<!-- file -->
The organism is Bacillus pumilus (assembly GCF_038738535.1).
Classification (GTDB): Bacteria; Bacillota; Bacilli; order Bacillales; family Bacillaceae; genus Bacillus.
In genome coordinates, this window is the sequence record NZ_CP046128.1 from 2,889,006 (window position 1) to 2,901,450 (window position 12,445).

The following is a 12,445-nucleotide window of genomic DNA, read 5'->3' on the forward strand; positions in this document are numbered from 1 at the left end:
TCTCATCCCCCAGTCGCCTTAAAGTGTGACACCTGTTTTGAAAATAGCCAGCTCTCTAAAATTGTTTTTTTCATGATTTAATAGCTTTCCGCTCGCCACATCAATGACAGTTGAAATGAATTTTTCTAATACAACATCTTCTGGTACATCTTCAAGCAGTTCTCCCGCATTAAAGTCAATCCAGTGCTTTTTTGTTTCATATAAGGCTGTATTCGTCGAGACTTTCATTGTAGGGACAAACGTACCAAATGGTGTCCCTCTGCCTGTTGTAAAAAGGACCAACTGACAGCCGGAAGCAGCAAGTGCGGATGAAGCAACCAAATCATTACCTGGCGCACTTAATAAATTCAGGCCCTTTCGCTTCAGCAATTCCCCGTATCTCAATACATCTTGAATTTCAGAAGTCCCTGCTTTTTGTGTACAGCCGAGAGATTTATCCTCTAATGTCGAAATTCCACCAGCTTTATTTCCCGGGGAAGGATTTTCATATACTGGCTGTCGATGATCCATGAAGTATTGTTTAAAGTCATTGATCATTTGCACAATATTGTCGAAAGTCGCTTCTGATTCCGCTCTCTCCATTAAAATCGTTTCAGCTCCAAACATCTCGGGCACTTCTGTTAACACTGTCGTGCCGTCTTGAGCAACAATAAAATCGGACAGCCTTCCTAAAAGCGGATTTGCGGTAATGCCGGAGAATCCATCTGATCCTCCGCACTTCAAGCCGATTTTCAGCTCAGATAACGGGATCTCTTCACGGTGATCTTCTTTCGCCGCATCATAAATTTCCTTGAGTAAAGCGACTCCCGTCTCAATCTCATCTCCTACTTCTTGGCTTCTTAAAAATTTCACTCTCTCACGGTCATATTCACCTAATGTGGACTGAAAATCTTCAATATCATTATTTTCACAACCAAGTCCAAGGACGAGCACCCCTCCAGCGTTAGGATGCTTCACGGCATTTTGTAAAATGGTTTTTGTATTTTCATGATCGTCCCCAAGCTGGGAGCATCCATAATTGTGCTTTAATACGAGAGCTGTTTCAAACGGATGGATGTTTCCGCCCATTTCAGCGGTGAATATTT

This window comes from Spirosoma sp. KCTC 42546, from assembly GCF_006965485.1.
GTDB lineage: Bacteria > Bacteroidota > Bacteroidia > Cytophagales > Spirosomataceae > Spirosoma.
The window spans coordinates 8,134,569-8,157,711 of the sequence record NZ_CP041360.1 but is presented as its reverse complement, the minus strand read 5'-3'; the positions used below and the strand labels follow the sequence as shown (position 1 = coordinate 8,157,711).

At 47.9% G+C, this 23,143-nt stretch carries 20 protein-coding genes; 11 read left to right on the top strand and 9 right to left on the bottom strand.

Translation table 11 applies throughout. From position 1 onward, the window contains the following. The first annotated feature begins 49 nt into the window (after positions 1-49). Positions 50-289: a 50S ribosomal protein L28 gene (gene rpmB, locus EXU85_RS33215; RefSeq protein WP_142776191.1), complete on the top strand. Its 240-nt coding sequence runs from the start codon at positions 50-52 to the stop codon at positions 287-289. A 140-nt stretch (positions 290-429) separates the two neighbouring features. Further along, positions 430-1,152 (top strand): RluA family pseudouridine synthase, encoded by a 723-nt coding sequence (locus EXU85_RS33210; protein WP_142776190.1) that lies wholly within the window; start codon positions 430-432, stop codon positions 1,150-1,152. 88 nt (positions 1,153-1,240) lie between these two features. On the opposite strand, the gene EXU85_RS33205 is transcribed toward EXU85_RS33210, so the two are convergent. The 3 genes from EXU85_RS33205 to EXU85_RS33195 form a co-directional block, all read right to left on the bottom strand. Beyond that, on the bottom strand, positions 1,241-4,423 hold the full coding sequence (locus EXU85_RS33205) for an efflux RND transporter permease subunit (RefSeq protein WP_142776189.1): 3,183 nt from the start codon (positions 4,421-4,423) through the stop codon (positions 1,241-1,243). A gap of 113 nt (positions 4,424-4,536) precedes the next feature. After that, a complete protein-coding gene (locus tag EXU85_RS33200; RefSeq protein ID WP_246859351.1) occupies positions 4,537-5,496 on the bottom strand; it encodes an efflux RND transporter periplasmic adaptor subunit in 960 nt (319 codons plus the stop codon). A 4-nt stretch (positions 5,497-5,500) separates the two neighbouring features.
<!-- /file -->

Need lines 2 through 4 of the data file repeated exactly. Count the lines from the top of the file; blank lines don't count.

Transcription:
Classification (GTDB): Bacteria; Bacillota; Bacilli; order Bacillales; family Bacillaceae; genus Bacillus.
In genome coordinates, this window is the sequence record NZ_CP046128.1 from 2,889,006 (window position 1) to 2,901,450 (window position 12,445).

The following is a 12,445-nucleotide window of genomic DNA, read 5'->3' on the forward strand; positions in this document are numbered from 1 at the left end: